but DirSynch is less than half the price

SFFS would want to be a lot faster or you want to be synching lots of stuff ...
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Tom
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« Reply #7 on: March 11, 2007, 06:28:16 AM »

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I have been using Dillobits InSync for my mirroring needs.  I found it much faster and accurate than synctoy or syncback.

Looks like  as soon as one digs up a bit SyncBack is not that great.

I like some things about SB, for example the  fact that you can hit pause and resume a profile, and that options are (finally!) nicely structured and with an icon.

But in my tests SFFS is really fast. SFTP and webDAV (and amazon S 3!) is a plus. Another interesting feature is the "detect moved files" feature (lot less transfer).

Taichimaster, could you run a simple test comparing your favourite Dillobits InSync against SFFS? that'd be great.

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urlwolf
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« Reply #8 on: March 11, 2007, 06:45:41 AM »

In my case (I dunno if it's a bit extreme) I want to have a current mirror to an external HD (updating often, maybe every 2-3 days, and a remote backup (to a server) updating maybe monthly.

I have 14 Gb and 115,000 files that I want to synchronize. That's quite a load for the remote job, so I need to split the job into smaller profiles, and upload the differences at different, random times. So any improvements in speed would be appreciated.

Looks like SFFS doesn't let you select sub-folders (maybe because of its design and the "detect moved files" feature.

Ideally, a sync program should keep a catalog (as backup4all does) to quickly see which folder one has worked on in a particular day. Mind you, maybe checking the OS's "recent folders" would be enough, or just monitoring HD I/O. That would save time in rescaning the entire drive every time a profile is run.Anyone with a similar situation?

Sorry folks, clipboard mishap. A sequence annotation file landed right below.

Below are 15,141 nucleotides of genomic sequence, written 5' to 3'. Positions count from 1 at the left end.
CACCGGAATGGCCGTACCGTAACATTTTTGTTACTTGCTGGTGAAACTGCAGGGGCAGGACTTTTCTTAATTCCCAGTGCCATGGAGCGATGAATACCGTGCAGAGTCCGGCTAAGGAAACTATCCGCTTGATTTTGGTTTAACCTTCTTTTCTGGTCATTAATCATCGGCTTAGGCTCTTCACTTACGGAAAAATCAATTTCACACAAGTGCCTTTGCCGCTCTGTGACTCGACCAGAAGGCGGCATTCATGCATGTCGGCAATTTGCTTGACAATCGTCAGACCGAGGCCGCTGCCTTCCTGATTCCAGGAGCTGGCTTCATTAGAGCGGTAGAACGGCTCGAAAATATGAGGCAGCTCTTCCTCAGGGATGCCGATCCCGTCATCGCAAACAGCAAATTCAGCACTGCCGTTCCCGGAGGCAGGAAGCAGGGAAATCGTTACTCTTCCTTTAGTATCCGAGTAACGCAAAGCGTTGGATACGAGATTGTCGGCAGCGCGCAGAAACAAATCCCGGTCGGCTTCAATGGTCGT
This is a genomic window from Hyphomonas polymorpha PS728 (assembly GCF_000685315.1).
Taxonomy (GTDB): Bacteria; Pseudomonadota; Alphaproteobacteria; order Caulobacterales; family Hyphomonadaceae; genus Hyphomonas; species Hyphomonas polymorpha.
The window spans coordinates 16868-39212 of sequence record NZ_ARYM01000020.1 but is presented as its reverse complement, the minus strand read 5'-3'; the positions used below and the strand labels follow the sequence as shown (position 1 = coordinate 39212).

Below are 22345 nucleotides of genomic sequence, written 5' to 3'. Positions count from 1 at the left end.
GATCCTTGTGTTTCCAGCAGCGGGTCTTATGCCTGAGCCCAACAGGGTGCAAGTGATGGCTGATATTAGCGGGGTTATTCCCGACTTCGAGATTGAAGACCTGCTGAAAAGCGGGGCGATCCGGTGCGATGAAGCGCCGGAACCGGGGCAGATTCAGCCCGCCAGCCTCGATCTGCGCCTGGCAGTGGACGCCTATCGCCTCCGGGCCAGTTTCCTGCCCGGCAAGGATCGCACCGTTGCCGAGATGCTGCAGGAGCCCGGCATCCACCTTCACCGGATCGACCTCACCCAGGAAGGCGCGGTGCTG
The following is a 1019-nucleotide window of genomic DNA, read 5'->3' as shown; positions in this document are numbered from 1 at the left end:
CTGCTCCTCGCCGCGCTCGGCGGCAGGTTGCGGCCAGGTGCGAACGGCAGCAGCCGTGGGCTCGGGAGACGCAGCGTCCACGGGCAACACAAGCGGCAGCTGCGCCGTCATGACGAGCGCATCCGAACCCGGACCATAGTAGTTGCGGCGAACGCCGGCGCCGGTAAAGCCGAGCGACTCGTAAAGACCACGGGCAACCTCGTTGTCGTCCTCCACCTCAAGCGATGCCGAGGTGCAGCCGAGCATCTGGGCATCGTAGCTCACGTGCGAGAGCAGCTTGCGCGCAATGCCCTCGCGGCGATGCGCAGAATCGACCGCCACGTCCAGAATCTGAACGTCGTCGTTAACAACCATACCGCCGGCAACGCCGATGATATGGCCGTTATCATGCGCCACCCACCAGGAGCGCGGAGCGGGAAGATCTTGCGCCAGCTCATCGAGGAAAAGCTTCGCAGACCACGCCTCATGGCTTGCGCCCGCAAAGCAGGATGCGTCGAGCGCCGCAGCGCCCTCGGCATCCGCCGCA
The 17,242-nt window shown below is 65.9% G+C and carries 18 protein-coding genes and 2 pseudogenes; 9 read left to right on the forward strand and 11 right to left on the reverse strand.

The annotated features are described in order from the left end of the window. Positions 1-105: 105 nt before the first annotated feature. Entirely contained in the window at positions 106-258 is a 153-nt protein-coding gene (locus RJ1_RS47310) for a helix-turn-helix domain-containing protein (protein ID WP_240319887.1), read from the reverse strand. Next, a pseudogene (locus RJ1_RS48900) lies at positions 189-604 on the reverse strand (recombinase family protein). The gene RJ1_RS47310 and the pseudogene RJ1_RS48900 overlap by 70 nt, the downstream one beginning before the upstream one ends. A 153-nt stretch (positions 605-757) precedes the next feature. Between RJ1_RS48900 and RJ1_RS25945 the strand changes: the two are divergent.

Benchmarking all the programs compared would be great.
Looks like a good review is brewing here... Anyone up for the job?
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urlwolf
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« Reply #9 on: March 11, 2007, 07:01:41 AM »

Actually, a category in itself would be those programs do 'patches' (aka delta backup), that is, they copy/move only the bits of the file that have changed. Any of these delta backup programs should beat traditional ones at speed.

Unison is one of them. Note that the same authors have started a new project: Harmony. So Unison is kind of unsupported, and looks like something that needs an important time investment.

Commercial software that does delta backup:
Novell's ifolders, According to http://www.ifolder.com/ [ifolder.com]: " iFolder is a simple and secure storage solution that can increase your productivity by enabling you to back up, access and manage your personal files-from anywhere, at any time. Once you have installed iFolder, you simply save your files locally-as you have always done-and iFolder automatically updates the files on a network server and delivers them to the other machines you use. Sponsored by Novell, the iFolder project is built on the Mono/.Net framework to integrate seamlessly into existing desktop environments. ".

The flash presentation says that it uses delta backup, but it is not featured in the description. Problem: only usable acrross the net, no HD backup possible.

Price: $51.99
It seems that v 3 is OSS, although that must be the server? I dunno, slashdot commentaries here.

Another delta backup tool: Suresync. price=$69, same as SFFSP-WTF smiley. It does provide real-time syncing and delta backup using an addon (sold separately), I mailed them for a quote.

Looks like it really has lots of features!